“When people ask what we served in my family’s cafe, I say ‘tacos, enchiladas, and tamales.’ When they ask what I serve today, I say ‘tacos, enchiladas, and tamales.’”
I started out busing tables at my family’s restaurant, the Big Spring Truck-Stop Cafe. My first memories are of Tammy Wynette on the jukebox and those big-haired waitresses. We always had chicken-fried steak on the menu, green-chile enchiladas, tacos, barbecue, fried chicken. When I was seven or eight, I wanted to be a cook. What a cool job, I thought, to work in a floppy hat and a dirty apron with a cigarette hanging out of your mouth.
I dabbled in cooking through high school, but by then I wanted out. I majored in piano and voice at East Texas State University at Commerce and planned to teach music at the university level. After I graduated I took a trip to France, and it changed my life. I was smitten with the food—the street markets, the smell of baking bread. It was all I could think about. French food had class; it was artistic. I wanted to cook it.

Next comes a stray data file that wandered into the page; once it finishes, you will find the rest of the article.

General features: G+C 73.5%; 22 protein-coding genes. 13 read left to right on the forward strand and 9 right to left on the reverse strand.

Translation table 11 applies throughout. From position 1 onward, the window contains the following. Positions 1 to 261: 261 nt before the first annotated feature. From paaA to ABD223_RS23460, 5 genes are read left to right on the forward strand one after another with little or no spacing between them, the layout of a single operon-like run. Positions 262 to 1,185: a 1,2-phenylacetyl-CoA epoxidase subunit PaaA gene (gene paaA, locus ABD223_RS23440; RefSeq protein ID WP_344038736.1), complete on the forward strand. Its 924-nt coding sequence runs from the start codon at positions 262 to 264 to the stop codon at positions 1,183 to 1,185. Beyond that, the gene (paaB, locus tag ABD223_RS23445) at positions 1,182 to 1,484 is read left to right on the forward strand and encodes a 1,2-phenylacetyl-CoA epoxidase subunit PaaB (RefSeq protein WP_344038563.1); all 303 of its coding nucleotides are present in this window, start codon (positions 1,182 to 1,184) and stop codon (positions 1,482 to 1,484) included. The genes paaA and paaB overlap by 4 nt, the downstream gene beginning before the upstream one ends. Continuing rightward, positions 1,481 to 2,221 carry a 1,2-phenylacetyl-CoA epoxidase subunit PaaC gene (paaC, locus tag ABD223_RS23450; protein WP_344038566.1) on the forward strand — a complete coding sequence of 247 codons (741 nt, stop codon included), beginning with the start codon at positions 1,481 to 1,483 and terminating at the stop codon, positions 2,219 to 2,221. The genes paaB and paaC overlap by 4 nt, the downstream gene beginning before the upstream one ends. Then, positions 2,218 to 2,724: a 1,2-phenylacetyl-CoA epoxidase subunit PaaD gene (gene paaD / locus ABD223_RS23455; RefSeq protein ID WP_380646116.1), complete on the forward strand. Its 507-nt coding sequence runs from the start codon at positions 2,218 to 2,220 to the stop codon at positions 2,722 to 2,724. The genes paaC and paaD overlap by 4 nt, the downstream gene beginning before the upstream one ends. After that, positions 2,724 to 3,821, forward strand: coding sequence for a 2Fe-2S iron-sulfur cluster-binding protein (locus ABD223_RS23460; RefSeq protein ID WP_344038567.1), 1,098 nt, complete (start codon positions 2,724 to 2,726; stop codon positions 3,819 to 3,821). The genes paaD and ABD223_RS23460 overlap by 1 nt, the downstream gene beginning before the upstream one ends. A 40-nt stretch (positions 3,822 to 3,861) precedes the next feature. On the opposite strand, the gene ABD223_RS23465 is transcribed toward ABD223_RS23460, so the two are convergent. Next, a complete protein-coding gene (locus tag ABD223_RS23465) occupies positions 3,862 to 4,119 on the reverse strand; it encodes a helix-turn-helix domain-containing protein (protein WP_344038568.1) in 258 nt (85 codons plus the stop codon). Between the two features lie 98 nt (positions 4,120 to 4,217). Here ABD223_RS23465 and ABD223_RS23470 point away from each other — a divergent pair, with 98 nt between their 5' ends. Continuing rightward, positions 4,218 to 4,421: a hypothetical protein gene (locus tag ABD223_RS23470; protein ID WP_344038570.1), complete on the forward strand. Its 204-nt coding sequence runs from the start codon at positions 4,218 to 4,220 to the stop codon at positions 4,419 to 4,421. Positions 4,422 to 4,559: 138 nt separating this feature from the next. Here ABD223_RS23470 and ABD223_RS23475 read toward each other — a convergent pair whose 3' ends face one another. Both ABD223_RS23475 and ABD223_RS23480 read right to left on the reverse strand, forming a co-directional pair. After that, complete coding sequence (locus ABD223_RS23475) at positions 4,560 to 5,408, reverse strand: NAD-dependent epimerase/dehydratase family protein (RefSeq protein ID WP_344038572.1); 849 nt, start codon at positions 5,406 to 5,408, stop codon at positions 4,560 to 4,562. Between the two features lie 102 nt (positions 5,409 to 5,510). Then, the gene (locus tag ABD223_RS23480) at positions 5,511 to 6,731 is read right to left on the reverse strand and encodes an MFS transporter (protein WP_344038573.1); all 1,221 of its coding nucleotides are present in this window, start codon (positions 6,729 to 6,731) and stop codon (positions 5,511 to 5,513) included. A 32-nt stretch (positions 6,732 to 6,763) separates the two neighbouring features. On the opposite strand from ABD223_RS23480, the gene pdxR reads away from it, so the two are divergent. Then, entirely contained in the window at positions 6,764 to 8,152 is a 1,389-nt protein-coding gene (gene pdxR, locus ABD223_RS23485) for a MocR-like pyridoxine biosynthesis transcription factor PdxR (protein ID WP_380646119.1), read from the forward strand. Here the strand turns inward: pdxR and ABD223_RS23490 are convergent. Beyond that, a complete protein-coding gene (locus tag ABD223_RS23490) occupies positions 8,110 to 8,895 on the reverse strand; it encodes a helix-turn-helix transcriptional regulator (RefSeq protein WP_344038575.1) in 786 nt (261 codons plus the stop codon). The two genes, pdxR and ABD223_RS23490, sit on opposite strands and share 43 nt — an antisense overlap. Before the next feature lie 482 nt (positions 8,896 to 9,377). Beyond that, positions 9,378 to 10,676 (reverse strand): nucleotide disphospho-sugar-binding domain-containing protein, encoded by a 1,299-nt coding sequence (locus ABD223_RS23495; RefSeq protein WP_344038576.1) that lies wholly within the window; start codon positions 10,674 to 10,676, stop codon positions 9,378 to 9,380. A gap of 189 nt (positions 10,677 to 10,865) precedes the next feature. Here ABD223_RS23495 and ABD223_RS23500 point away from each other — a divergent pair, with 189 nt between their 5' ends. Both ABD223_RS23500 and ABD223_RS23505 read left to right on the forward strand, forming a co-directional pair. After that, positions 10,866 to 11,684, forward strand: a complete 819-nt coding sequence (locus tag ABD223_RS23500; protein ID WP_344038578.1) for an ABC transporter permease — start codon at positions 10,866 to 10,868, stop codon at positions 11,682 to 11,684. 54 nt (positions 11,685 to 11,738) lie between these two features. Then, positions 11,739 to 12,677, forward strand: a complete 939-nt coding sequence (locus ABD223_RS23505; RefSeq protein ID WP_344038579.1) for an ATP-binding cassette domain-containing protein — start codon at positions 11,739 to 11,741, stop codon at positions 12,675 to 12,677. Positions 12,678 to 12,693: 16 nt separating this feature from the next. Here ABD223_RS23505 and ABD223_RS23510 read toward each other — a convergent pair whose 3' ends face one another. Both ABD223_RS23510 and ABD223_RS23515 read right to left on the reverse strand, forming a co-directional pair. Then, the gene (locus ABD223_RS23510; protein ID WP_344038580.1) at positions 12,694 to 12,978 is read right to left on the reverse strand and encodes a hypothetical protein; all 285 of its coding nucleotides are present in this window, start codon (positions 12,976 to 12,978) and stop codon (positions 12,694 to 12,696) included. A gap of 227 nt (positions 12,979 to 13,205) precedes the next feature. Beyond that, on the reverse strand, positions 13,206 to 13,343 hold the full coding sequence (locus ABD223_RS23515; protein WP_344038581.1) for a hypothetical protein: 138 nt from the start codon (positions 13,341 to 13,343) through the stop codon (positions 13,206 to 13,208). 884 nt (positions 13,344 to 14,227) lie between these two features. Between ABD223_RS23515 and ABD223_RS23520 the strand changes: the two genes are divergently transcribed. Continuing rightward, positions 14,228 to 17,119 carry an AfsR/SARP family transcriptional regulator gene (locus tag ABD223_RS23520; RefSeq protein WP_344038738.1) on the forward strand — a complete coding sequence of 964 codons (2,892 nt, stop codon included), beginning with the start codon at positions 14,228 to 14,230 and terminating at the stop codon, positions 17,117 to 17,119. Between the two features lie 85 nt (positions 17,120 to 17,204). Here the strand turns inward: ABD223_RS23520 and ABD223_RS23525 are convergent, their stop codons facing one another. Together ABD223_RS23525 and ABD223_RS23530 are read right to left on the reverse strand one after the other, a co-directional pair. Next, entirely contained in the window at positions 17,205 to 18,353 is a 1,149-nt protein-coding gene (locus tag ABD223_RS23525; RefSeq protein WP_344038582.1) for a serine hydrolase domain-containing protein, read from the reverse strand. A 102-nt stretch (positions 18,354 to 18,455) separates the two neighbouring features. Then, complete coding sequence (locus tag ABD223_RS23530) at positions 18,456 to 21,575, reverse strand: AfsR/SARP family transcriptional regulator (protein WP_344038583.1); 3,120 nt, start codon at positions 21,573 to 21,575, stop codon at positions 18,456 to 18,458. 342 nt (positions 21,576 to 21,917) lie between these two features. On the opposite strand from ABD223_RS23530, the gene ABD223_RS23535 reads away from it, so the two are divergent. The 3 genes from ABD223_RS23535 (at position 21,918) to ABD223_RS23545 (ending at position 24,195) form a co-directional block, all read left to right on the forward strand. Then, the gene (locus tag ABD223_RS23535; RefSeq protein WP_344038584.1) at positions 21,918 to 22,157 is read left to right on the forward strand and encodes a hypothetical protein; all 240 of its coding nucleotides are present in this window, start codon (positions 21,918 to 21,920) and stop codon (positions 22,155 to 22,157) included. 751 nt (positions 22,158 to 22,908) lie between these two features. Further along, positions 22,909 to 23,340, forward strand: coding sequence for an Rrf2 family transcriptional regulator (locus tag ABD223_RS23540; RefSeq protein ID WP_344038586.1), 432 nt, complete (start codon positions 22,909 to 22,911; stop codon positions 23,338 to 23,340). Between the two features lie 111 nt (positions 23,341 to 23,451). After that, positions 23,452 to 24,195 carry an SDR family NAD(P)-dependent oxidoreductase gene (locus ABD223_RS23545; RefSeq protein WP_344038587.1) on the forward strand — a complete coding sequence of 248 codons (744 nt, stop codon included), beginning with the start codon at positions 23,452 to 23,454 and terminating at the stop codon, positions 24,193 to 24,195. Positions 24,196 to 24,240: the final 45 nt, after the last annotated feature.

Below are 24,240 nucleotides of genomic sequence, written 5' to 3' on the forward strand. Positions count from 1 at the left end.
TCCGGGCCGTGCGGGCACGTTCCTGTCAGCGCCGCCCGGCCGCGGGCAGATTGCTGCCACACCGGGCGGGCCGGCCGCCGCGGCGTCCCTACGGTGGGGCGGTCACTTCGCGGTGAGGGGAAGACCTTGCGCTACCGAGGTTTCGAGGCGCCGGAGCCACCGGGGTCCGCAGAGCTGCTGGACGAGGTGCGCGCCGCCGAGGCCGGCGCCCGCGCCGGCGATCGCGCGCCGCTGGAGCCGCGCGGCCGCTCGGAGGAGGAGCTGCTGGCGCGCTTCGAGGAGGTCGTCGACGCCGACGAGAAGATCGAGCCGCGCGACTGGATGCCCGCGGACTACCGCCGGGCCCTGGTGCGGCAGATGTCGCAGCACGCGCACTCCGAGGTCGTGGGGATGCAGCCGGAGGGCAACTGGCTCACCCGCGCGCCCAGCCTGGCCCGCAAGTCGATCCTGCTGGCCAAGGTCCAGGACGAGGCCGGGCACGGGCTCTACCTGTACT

When I came back to the United States, I got a job in Dallas at a little restaurant called the Bronx. Then I had a chance to be a kitchen assistant at a program called the Great Chefs of France, sponsored by the Mondavi Winery in California, working twelve-hour days with three-star chefs like the Troisgros brothers and Georges Blanc. After that I started a catering business, but in the back of my mind, I still craved the food I had grown up eating. So when I had the opportunity to open my own restaurant, I thought, “Why can’t I